Hauntingly Beautiful - the Jewish Cemetery in Prenzlauerberg's Schönhauser Allee

Prenzlauerberg has many things to enjoy - wonderful cafes, astonishing architecture, beautiful squares but there’s something else that needs to be seen…something many are not even aware of.  What is it?  A a Jewish cemetery…no longer in use (or maintained) but, nevertheless, hauntingly beautiful for those who choose to pay it a visit.  Here, as it has been remarked (quite aptly), is the peace of the dead - a reminder that for hundreds of years, before World War II, a  Jewish community thrived in this city.


This particular Jewish cemetery is not the city’s largest but, for me, it is the most beautiful.  Located in the ‘Prenzlauerberg Triangle’ between Schönhauser Allee, Knaackstrasse and Kollowitzstrasse, it was consecrated in 1827 and for over half a century was the only burial ground available for Berlin’s Jews.  Today, it is nothing more than a haunting reminder of the horrors of the holocaust for, put simply, there are no relatives to tend the graves.  


I arrive quite late on a winter’s afternoon and, as I wander through the grounds (the cemetery is utterly deserted and gives off a desolate air) I see huge chestnut and linden trees everywhere.  Many tombstones are covered in moss; some have toppled over.  A large number are elaborate - beautifully decorated with iron.  There are also a number of mausoleums, showing off both classical and Gothic designs.  All in all, I am told, there are around 25,000 graves here.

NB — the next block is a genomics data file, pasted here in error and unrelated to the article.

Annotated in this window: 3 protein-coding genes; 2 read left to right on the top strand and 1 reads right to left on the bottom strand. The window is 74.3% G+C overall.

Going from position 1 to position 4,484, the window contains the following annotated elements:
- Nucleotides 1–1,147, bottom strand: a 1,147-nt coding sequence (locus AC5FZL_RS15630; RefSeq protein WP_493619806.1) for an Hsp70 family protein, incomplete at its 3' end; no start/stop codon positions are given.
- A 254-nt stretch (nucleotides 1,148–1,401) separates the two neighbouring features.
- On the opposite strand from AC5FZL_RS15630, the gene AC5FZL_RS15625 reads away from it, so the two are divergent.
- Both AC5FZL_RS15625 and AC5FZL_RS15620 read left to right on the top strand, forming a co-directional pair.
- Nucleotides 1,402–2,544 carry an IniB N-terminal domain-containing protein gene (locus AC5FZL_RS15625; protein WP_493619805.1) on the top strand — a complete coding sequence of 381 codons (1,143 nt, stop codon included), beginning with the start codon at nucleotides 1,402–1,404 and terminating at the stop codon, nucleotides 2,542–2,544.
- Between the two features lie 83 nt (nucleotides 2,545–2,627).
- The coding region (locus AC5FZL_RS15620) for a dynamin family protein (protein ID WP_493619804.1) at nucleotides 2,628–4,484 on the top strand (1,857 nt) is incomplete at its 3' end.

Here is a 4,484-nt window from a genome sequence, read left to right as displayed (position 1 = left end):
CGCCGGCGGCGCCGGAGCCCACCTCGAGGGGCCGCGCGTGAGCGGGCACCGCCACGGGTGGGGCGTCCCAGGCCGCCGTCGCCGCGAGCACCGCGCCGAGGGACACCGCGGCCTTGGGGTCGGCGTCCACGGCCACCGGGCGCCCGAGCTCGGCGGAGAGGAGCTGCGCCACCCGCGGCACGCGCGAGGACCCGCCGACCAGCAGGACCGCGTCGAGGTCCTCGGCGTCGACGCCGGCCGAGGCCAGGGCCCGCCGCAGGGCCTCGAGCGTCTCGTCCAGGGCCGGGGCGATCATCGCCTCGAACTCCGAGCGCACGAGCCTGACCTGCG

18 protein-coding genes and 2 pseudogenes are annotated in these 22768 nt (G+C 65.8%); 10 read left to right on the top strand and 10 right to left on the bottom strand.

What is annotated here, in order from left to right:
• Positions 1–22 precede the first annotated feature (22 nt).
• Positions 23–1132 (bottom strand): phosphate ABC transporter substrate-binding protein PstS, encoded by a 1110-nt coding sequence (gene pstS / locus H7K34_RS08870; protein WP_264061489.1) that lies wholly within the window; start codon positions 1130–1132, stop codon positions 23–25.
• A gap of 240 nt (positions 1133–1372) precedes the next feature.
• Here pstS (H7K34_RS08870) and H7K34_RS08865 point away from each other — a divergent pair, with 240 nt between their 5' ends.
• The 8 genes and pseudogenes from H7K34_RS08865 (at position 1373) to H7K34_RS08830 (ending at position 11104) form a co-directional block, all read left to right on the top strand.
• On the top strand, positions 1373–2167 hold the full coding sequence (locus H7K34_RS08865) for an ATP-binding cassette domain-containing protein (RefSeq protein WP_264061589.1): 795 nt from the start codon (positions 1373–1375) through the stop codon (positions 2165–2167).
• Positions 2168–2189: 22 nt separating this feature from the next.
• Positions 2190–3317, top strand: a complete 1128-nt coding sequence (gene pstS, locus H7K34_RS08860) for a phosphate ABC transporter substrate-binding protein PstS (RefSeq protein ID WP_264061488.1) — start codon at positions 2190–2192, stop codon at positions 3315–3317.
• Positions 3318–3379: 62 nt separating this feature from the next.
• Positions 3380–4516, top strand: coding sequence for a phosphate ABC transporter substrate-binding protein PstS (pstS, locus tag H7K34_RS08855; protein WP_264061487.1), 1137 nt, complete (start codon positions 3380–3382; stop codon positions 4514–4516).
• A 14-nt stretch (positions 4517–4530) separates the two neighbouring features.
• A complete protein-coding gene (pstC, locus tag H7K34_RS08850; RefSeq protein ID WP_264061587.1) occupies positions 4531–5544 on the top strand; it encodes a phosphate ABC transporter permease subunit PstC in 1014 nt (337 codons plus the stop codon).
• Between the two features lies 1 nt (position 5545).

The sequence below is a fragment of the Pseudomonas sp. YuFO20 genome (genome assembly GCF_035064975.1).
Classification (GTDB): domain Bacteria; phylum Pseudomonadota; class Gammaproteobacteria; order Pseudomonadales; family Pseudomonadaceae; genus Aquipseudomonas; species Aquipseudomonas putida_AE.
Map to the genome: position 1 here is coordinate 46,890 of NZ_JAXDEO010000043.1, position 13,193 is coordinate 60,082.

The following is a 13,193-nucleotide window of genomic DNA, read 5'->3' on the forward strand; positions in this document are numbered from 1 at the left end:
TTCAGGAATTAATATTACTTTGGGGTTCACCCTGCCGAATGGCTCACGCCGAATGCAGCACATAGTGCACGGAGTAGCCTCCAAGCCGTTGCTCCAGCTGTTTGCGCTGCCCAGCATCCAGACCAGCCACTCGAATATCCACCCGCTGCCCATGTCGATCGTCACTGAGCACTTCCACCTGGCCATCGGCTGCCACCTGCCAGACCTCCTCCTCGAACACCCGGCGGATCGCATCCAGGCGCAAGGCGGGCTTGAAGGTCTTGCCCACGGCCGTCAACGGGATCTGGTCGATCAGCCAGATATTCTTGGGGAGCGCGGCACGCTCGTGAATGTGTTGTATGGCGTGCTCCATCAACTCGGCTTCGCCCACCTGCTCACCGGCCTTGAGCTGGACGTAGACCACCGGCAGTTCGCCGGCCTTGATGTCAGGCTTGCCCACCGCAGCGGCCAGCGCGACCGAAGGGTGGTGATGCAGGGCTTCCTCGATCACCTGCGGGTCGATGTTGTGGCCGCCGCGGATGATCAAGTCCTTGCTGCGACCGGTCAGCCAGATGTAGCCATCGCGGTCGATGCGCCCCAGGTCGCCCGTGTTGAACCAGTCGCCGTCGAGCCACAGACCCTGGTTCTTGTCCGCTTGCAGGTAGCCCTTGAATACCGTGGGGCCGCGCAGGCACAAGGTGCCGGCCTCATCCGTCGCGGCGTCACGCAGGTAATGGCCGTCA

As the light filters through the branches, it gives the grounds a melancholy feel.  Not surprising - few people visit here and the cemetery’s cisterns, in the last days of World War II, were used as a place for deserters to hide from the Nazis.   After being captured, they were hanged by the Gestapo.  How many tourists and locals visit here today?  I imagine not many - after all, it is a reminder of a dark time in history.


The Schönhauser Allee cemetery is home to the great and the good of Berlin’s old Jewish community, including the composer Giacomo Meyerbeer and the artist Max Liebermann.  (His wife, who - rather than face deportation to one of the camps - killed herself in 1943, was laid to rest next to him as late as 1960).  I wander from tombstone to tombstone, reading inscriptions and wondering how Berlin’s Jews felt about being both German and Jewish.  No doubt, at the turn of the 20th century, few of them could have anticipated the horrors that awaited the community.


It is cold and grey and, as I said before, I am alone here.  And yet the cemetery is hauntingly beautiful and it is hard to tear myself away from the place.  It is the custom of us Jews to place a stone on a grave, after visiting,  I pick up one from the path and place it on the tombstone of a woman buried here in 1898.  I say a silent prayer, turn and walk towards the exit.